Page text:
Mr Bacon

  30. On this question of paragraph 1.42, you referred to how it could have been seen as a state aid if you had financed it through gilts. I take it you are saying it could have been seen as a state aid under EU rules, given that you had this Exchequer Partnership project?
  (Sir Andrew Turnbull) We would be lending to a private sector body at something other than the normal cost of capital.

  31. Nonetheless, this is a Treasury building. The thing that interests me about paragraph 1.42 is there is a spread of 163 basis points over gilts to accommodate the risks inherent in the project but why could not the Treasury have financed the development and refurbishment of its own building, which was a state building, using gilts?
  (Sir Andrew Turnbull) This is the first time this has been done in 90 to 100 years. The Treasury has never engaged in a major property transaction before. The idea of becoming our own developer would have taken us into completely new territory, asking us to do something we have never done before and probably will never do again.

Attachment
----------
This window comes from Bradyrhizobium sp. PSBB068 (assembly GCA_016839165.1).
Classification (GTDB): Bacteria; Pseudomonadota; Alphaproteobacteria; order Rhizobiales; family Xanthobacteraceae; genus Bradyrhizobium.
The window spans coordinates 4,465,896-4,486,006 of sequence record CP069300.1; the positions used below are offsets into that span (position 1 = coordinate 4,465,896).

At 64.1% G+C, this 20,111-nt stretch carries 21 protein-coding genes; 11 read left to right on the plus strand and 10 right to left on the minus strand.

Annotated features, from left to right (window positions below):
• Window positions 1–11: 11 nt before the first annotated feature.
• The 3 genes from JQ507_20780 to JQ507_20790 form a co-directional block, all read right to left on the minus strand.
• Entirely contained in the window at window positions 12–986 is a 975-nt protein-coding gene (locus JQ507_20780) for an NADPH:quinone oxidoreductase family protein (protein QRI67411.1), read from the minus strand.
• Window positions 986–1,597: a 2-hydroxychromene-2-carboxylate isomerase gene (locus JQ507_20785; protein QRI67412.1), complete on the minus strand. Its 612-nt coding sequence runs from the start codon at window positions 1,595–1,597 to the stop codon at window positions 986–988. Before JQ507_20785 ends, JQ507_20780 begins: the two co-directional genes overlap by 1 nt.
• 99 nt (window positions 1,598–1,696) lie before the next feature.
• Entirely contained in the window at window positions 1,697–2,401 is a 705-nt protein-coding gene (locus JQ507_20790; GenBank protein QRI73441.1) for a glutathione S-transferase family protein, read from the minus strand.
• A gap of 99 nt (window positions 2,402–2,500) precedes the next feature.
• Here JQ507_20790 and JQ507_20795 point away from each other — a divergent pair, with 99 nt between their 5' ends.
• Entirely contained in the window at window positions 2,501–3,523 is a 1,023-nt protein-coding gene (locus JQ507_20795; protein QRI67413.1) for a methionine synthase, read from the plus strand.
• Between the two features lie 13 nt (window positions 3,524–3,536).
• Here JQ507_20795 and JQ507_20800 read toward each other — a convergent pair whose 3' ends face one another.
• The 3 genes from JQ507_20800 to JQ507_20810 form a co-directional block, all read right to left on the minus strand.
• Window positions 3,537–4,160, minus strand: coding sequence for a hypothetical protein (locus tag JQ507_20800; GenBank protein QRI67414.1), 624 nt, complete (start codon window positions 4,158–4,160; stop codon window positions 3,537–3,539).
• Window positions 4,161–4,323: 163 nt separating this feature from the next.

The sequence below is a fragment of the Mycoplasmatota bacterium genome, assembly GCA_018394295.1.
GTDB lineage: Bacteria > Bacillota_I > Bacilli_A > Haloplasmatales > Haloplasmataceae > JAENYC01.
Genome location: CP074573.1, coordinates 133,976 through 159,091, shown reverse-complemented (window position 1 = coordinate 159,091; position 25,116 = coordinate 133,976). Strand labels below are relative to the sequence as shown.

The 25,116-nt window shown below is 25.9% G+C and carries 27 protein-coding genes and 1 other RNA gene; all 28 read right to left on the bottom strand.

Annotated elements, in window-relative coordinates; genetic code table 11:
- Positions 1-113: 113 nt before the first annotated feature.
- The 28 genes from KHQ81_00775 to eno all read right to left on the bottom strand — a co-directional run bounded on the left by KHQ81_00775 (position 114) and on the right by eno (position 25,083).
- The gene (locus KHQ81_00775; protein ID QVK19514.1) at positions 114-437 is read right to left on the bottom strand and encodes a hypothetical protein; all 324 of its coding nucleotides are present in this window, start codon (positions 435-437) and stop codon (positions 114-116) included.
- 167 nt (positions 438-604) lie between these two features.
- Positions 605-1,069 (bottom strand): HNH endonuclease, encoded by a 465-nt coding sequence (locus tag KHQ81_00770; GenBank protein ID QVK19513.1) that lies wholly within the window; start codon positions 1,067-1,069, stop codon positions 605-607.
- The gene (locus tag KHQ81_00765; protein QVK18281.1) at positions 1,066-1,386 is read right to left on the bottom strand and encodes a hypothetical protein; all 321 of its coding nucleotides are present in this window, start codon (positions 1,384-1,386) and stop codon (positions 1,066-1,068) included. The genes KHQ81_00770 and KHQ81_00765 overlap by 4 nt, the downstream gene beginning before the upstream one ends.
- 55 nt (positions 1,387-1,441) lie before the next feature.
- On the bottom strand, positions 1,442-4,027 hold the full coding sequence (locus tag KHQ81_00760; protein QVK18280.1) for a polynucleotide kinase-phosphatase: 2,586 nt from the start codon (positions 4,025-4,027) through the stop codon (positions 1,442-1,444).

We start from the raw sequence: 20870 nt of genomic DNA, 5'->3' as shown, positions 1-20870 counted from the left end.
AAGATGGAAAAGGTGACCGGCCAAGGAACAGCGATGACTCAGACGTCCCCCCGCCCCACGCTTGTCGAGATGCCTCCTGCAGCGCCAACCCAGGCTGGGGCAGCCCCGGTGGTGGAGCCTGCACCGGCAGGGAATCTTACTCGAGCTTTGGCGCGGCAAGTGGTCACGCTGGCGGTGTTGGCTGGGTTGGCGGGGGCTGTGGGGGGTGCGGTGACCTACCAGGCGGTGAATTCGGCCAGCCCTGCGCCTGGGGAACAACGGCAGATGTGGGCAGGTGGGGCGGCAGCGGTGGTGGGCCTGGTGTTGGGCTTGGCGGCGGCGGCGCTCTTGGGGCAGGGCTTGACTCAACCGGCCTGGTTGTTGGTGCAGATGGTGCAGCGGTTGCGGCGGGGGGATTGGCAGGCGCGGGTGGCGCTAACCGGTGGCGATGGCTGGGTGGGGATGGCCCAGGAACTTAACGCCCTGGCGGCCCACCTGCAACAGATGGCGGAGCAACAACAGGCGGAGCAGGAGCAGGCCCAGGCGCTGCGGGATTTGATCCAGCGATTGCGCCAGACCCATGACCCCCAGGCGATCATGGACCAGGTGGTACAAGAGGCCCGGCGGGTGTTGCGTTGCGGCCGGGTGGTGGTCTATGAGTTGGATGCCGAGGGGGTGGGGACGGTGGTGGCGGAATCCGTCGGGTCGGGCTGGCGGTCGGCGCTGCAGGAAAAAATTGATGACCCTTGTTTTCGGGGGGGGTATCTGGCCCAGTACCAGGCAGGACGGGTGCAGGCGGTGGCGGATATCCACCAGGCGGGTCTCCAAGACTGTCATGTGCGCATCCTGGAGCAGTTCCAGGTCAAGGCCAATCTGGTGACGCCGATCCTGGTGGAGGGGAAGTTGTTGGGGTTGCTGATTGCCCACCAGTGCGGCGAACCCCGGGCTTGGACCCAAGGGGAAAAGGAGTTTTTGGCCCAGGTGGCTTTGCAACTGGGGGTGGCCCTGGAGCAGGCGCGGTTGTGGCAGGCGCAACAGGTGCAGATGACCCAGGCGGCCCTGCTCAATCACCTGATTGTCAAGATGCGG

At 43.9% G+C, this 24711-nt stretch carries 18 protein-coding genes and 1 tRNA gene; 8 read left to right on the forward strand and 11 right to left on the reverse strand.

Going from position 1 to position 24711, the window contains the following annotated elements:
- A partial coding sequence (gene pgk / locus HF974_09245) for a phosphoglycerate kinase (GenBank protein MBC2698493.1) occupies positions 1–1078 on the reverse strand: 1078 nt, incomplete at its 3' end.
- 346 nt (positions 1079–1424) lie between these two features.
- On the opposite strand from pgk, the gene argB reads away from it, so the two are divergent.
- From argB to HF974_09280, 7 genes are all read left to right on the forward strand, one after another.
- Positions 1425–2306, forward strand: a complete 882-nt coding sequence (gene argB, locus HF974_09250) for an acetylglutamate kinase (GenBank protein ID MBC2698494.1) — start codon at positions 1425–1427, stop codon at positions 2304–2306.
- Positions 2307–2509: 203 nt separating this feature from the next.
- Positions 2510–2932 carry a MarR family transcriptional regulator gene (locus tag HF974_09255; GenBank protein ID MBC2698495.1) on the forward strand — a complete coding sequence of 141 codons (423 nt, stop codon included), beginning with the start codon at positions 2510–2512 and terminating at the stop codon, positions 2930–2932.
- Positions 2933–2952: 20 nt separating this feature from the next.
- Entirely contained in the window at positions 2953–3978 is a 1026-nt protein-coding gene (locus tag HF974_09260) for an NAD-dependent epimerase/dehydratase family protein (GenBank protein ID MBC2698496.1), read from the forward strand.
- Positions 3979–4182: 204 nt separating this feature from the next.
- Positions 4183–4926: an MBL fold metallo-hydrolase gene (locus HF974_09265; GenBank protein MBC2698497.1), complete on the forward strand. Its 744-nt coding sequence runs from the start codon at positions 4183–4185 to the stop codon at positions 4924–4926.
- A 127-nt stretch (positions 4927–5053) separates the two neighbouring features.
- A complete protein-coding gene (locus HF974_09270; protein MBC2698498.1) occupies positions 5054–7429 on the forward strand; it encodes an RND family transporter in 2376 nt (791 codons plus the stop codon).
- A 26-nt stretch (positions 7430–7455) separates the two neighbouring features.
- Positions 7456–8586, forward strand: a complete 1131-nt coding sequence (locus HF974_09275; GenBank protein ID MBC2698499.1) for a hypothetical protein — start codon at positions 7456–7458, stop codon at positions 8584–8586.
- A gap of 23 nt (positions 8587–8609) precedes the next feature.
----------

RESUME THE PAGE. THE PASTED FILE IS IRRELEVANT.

32. Who built the Treasury building in the first place?
  (Sir Andrew Turnbull) Probably the Ministry of Public Building and Works.

  33. Are you saying there was 100 years ago but there is not now expertise within government on managing this sort of project?
  (Sir Andrew Turnbull) The responsibility for buildings is devolved to departments. The legacy of that was Property Holdings which disappeared some years ago. That is the route that produces the Marsham Street building, if you do it yourself.

  34. There is quite a lot in the report on pages 16 and 17 about the bonds and issue of the bonds. Can you say how much money was raised by issuing the bond?
  (Sir Andrew Turnbull) £125 million.

  35. Was the 2.6 million for advisers' fees on top of that or were your net proceeds 122.4?
  (Sir Andrew Turnbull) The £2.6 million includes lawyers, quantity surveyors and so on.

  36. On top of?
  (Sir Andrew Turnbull) Yes.

  37. Was it 127.6 or was it 122.4?
  (Sir Andrew Turnbull) I think the £2.6 million is what the Treasury has incurred for itself.

  38. Is it not normal that if a company is trying to raise money it issues a bond and all the fees associated with raising the money are slapped on the bond?
  (Sir Andrew Turnbull) All the fees on the EP side would have been, yes.

  39. You raised 125 million.
  (Sir Andrew Turnbull) We did not. EP raised it.